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theology

exodus church

“christianity takes up mankind – or to put it concretely, the church takes up the society with which it lives – into its own horizon of expectation of the eschatological fulfillment of justice, life, humanity and sociability and communicates in its own decisions in history its openness and readiness for this future and its elasticity towards it.

“one of the first senses in which this happens is in the missionary proclamation of the gospel, that no corner of this world should remain without god’s promise of new creation through the power of the resurrection. this has nothing whatever to do with an extension of the claim to sovereignty on the part of the church and its officials, or with an attempt to regain the old privileges accuring from the cult of the Absolute. “missions perform their service today only when they infect men with hope’ (j.c. hoekendijk, mission – heute). this kindling of live hopes that are braced for action and prepared to suffer, hopes of the kingdom of god that is coming to earth in order to transform it, is the purpose of mission. it is the task of the whole body of christians, not merely the task of particular officials. the whole body of christians is engaged in the apostolate of hope for the world and finds therein its essence – namely that which makes it the church of god. it is not in itself the salvation of the world, so that the ‘churchifying’ of the world would mean the latter’s salvation, but it serves the coming salvation of the world and is like an arrow sent out into the world to point to the future.”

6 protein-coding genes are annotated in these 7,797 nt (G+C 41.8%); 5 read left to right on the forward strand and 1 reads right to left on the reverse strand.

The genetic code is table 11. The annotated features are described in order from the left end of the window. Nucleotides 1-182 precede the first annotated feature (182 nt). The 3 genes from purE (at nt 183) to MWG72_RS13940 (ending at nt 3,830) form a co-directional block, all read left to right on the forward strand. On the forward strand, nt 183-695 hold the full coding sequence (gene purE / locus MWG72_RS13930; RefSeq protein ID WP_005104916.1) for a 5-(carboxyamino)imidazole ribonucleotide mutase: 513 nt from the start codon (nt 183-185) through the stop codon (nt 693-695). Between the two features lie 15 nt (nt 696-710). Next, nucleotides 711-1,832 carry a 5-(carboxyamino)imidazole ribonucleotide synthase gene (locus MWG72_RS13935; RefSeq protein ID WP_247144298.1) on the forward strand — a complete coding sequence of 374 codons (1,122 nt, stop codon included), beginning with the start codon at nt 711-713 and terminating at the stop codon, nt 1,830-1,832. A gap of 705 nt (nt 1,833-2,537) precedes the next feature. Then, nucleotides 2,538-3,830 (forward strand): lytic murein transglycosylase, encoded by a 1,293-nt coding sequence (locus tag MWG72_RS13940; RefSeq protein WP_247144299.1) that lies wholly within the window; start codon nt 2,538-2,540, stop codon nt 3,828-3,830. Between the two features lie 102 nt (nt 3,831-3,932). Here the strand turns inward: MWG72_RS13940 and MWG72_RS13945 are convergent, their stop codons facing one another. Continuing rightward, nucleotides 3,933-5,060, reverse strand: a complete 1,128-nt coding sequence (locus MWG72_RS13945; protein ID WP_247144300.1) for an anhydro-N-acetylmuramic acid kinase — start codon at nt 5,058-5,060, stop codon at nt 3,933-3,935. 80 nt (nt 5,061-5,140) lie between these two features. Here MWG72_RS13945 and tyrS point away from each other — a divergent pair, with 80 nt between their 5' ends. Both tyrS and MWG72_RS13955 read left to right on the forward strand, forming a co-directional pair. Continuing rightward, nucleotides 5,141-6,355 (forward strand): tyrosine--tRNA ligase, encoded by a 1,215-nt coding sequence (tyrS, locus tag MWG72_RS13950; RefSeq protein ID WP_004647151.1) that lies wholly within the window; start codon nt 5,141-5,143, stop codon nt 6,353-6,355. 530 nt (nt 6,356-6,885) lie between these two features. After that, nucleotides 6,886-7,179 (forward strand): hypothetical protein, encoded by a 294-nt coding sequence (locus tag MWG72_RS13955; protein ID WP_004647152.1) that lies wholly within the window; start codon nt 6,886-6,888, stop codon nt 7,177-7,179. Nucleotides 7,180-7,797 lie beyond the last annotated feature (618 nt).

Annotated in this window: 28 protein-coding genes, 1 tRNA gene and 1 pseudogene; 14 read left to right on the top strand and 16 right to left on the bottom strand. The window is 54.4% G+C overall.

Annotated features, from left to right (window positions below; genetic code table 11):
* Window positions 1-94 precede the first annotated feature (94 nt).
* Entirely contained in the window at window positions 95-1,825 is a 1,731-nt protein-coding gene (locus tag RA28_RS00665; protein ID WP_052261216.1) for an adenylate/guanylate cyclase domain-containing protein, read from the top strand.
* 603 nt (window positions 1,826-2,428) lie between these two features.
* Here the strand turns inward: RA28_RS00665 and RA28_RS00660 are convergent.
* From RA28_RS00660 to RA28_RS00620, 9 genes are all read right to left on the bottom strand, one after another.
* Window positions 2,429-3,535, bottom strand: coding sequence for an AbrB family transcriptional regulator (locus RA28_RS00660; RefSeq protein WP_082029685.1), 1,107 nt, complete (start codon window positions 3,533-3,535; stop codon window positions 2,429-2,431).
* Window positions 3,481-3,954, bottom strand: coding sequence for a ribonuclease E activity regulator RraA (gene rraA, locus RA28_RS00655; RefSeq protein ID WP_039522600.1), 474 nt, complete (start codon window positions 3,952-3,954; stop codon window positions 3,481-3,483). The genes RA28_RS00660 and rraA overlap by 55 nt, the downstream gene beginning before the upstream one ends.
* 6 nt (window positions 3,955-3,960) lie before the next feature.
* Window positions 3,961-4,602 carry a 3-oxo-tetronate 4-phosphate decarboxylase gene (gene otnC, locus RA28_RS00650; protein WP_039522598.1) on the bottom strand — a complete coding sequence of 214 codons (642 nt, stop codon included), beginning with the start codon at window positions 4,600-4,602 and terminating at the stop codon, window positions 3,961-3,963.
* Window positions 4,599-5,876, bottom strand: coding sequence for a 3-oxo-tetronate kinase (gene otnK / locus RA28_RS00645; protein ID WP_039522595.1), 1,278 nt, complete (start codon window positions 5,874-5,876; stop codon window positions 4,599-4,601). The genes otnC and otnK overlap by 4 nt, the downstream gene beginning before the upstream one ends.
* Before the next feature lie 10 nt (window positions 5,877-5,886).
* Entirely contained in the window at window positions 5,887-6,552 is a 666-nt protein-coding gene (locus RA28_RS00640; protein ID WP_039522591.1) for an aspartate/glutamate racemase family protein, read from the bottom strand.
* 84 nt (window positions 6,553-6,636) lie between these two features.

jürgen moltmann, theology of hope

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About david b. clark

a husband and father || a student of philosophy, theology, history, literature, music, art, computer science

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